In 2014, David Starkey founded Gunpowder Press with two immediate goals in mind. He wanted to publish the first books of Chryss Yost, who would later become Gunpowder’s Co-editor, and his late friend David Case. Wednesday, February 3, 2021, is the tenth anniversary of David’s death, and we mark his passing by lowering the price of his only book of poems, the timeless The Tarnation of Faust.
David was not only a friend and mentor to many, including his publisher, he was also a skilled and subtle poet with a wicked sense of humor and an ever-present sense of his own mortality. And yet, as marvelous as it is, The Tarnation of Faust only hints at the brilliance of a poet we lost much too soon.
A prolific poet, Case rarely sent his work to journals; instead, he shared his poems, often via email, with friends around the world. The Tarnation of Faust is a manuscript he had been working on most of his adult life. As years passed, poems were added and deleted. This book includes many poems from that manuscript, and adds some of the best of hundreds of poems—both paper and digital—uncollected at the time of the poet’s death.
The Tarnation of Faust showcases his enduring themes as a poet: a passionate engagement with music, literature, philosophy and religion; a sardonic affection for kitsch and pop culture; his lifelong struggle with anxiety and depression; the complicated celebration of his sexuality; and his endless capacity for friendship.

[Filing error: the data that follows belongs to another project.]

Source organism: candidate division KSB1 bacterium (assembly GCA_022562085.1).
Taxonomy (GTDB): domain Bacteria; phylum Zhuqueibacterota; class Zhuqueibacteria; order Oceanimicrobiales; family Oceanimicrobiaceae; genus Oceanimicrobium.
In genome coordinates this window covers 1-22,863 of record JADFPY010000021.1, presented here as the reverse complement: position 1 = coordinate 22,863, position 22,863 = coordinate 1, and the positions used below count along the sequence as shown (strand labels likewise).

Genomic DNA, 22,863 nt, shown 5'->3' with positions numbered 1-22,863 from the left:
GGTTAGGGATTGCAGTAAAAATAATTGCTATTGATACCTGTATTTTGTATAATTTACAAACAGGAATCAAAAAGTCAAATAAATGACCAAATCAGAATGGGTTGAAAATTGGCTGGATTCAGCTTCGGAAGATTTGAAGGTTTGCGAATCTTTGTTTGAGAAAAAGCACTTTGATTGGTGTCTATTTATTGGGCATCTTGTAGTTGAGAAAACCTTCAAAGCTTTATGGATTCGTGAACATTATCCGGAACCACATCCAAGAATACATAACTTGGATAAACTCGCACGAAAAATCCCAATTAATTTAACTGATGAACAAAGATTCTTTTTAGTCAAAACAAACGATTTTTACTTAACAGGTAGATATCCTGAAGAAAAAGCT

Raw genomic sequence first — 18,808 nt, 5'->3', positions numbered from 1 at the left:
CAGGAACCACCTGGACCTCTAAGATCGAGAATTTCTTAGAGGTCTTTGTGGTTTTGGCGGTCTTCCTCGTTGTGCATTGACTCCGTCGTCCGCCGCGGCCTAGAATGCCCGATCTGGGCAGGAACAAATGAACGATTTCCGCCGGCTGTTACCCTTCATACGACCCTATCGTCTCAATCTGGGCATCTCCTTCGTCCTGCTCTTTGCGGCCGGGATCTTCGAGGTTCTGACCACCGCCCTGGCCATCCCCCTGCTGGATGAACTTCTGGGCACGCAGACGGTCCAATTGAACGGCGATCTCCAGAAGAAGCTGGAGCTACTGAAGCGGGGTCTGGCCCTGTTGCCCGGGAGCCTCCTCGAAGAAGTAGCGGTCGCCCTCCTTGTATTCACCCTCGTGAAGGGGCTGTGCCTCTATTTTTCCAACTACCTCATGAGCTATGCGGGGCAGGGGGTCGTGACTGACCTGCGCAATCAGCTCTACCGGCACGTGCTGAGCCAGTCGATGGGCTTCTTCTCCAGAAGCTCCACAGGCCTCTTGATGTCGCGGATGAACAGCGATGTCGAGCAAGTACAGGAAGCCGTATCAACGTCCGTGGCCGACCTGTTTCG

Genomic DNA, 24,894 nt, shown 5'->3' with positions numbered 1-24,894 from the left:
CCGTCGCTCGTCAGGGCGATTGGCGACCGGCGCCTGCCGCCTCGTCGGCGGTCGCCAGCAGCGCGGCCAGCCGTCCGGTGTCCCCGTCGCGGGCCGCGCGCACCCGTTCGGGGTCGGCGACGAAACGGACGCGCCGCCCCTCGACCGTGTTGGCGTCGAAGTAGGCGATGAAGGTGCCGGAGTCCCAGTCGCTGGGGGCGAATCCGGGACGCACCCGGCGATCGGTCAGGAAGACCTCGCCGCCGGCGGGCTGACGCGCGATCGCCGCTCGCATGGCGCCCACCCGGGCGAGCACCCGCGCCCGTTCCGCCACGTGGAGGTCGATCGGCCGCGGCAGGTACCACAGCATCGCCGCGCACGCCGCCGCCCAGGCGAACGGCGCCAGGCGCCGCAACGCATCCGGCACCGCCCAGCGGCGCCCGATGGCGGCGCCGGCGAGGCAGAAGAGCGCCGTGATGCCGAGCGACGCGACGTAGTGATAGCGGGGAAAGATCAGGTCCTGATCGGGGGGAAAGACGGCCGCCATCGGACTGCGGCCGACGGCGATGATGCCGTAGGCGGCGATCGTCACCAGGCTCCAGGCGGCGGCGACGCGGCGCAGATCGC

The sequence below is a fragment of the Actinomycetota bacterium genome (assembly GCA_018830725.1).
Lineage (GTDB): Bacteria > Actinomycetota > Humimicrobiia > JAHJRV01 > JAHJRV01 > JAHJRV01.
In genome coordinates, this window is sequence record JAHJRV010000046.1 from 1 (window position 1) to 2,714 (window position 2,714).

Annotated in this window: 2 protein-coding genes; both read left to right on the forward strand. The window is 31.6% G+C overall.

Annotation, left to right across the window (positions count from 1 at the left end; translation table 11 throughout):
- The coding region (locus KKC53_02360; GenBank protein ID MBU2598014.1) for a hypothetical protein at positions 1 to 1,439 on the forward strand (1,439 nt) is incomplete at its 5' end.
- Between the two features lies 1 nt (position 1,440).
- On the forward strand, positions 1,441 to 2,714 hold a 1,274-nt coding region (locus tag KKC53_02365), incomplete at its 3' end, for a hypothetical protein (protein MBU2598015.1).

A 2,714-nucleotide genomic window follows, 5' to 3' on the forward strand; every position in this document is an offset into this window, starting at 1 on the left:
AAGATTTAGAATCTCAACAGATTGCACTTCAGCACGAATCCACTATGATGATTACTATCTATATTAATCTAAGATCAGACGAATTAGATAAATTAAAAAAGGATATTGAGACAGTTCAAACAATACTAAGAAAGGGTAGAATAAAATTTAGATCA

The Tarnation of Faust: that puckish vernacular twist on Berlioz’s ominous title is characteristic of David Case’s sensibility. A tragicomic sensibility, one might say, to allude to that forerunner of the postmodern. Case knows his tragicomedy as well as his Berlioz, and his Woolf and his Proust, and several languages, but all that knowledge comes to us by way of a mind equally fond of pop culture and linguistic legerdemain. Shakespeare told us nothing about Valentine, Mercutio’s brother, but if we imagine that he shared Mercutio’s irony and wit while substituting for the latter’s moodiness a deep sweetness and unflinching delicacy, he would have resembled David Case. It is a sad delight to read through these poems, whose author, if he had not been stopped in his prime, would have given us much more to rejuvenate our feelings.
—Stephen Yenser, Author of The Fire in All Things and Blue Guide